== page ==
File Lock – File Lock makes files read-only and prevents that read-only status from being changed until the file expires. When an administrator configures a VAST View for File Lock, they can set a default retention period and a grace period for the folder. Files in a folder with a seven-year retention period and a one-hour grace period will be locked for seven years one hour after they’re last written to. Users and applications can set individual file retention directly by setting the last accessed date (atime) metadata attribute of any file in a File Lock View to a future date and setting the file Read-Only. This is a common method for enterprise NAS systems supporting compliance locking so archive applications can use File Lock without additional coding.
Note that once a file or object is locked, retain-until-date can be extended further into the future but cannot be changed to shorten the retention period.
Compliance and Governance Mode
When you set a View for either Object Lock or File Lock, you can choose between compliance mode or the slightly less restrictive governance mode. What’s the difference? Whether the retention lock can be bypassed.
In compliance mode, once a file/object has had a Retain-Until-Date set, it can not be modified or erased until the Retain-Until-Date, and there is no way to override or change the retention date to shorten the retention period.
While compliance mode is great for compliance, it does have one significant drawback: since there’s no way to delete data from a compliance archive, customers have to be careful not to overfill them.
In governance mode, a sufficiently privileged user can override the retention lock and delete or edit files or objects. VAST’s Indestructible Snapshots provide the equivalent of governance mode because VAST support can provide a VAST customer organization with the time-limited token that unlocks the Indestructible Snapshot’s immutability.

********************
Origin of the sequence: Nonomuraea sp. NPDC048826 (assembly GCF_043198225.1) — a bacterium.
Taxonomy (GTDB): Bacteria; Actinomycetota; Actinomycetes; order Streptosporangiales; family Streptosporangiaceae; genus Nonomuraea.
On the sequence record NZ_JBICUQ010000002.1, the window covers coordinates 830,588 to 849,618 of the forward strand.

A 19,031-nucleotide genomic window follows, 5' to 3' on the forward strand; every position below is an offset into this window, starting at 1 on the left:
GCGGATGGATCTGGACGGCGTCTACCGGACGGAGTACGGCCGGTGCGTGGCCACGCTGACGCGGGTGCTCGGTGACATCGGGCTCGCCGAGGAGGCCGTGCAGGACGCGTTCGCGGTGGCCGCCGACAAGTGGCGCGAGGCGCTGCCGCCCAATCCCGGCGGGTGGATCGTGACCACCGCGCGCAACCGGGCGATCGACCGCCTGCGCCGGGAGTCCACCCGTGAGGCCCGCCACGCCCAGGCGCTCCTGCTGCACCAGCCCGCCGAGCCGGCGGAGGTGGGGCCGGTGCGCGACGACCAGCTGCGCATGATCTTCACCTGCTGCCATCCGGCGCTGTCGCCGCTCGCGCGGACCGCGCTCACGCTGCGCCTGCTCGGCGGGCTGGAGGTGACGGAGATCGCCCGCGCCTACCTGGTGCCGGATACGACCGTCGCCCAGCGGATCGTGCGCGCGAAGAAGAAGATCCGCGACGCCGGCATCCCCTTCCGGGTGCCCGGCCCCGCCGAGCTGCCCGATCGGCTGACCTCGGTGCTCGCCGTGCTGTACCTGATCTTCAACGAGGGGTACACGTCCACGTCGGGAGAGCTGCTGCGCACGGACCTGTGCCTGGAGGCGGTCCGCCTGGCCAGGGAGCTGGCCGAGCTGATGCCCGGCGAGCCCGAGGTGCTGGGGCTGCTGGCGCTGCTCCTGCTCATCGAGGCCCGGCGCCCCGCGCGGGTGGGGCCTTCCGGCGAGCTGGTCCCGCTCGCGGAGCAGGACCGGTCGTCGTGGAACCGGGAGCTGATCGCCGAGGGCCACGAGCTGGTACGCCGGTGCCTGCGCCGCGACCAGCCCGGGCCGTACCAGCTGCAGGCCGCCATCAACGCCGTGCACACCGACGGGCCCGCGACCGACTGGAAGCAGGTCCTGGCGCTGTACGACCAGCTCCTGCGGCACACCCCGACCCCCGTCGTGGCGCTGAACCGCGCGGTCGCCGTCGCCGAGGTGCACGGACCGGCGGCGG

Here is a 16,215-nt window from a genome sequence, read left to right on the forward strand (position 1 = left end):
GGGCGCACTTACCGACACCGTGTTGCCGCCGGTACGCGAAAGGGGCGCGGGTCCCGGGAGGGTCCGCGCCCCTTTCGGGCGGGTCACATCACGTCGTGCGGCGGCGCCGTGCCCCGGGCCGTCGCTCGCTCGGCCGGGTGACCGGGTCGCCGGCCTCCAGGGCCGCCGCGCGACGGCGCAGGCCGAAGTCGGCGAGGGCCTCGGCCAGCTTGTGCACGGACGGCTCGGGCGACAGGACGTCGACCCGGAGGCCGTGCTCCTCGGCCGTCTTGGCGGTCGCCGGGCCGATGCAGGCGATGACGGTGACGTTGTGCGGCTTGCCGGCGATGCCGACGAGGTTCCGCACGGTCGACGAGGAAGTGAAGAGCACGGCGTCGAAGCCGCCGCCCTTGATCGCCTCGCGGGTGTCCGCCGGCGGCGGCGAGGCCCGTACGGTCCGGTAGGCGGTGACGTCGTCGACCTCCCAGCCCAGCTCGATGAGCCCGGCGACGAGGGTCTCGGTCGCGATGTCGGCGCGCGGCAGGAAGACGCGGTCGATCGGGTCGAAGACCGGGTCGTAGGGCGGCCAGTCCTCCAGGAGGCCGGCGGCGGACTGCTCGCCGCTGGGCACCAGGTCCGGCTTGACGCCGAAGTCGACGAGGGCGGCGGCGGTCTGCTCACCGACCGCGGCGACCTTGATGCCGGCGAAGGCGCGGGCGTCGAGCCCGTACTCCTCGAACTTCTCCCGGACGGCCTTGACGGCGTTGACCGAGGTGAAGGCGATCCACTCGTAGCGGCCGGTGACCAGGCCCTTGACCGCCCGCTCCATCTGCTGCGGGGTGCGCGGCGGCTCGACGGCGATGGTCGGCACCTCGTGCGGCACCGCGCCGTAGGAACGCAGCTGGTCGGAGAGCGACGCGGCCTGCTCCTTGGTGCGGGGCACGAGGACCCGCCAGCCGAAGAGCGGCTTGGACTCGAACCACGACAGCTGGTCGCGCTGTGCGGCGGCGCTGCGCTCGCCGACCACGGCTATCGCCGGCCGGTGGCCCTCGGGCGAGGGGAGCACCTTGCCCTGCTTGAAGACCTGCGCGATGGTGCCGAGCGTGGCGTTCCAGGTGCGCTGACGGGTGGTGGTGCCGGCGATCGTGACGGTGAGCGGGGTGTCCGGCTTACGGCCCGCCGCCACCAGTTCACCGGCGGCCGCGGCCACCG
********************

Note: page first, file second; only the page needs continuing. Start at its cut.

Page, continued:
Governance mode allows customers to perform triage and decide that temporarily reducing their retention from 90 to 80 days is better than having their applications crash because they’re out of storage space.
Put another way, Governance mode protects data against rogue users or processes running as rogue users like Ransomware. Compliance mode is intended to protect data against corrupt organizations that would change their records to cheat a customer or on their taxes.
Since every user at a corrupt organization is suspect, Cohasset, and therefore Wall Street, has interpreted non-modifiable, non-erasable to mean a system with no back doors.
Legal Hold is a general do-not-delete flag on a file/object in a folder with Object Lock or File Lock Retention enabled. This flag is generally applied as part of processing an e-discovery request indicating it’s a file that can’t be deleted until the case is settled or the file is determined not to be germane.
For S3 Object lock, VAST implements the AWS API; for File Retention, a Legal Hold can be applied to any element via a REST call to VMS. Legal hold appears as a column in the VAST Catalog, making it easy to manage all the Elements on hold at once.
Compliance storage is supposed to keep data immutable for a specified period. File and Object Lock protect the data by preventing changes and deletions, but keeping data safe also means the clock has to be protected.
VAST systems holding compliance mode Views must use an external NTP server. If the VAST Cluster’s internal clock ever gets more than 5 minutes out of sync with the NTP server, the cluster will block deletion for any file or object with enforced retention, even if the retention period for that file has expired.
VAST support can reset a system to allow the deletion of files after their expiration date if it has gotten out of sync with its NTP server, but support will only reset a system with a valid system time. That is, support will not re-enable deletion on a system with a clock set in the future.
Taking Archives from WORN to AI
All too many organizations today maintain their compliance archives for compliance alone. They store a copy of every customer communication in an immutable archive for seven years as the law requires and then hope they never have to retrieve data from that deep archive. They keep additional copies of the transaction records in a data lake and short-term archives to recover the phone call recording where Uncle Scrooge told his broker to sell all his Nvidia stock when he challenged the trade in arbitration.
Now that firms can store the compliance archive on VAST instead of a disk-based compliance silo, there’s no need for separate active and archive copies of the data. They can analyze and infer from the compliance archive directly. Even better, they can extend their analysis over the longer time frame of data in the compliance archive vs the typically smaller active second copy.
Read the Cohasset Associates Compliance Assessment here.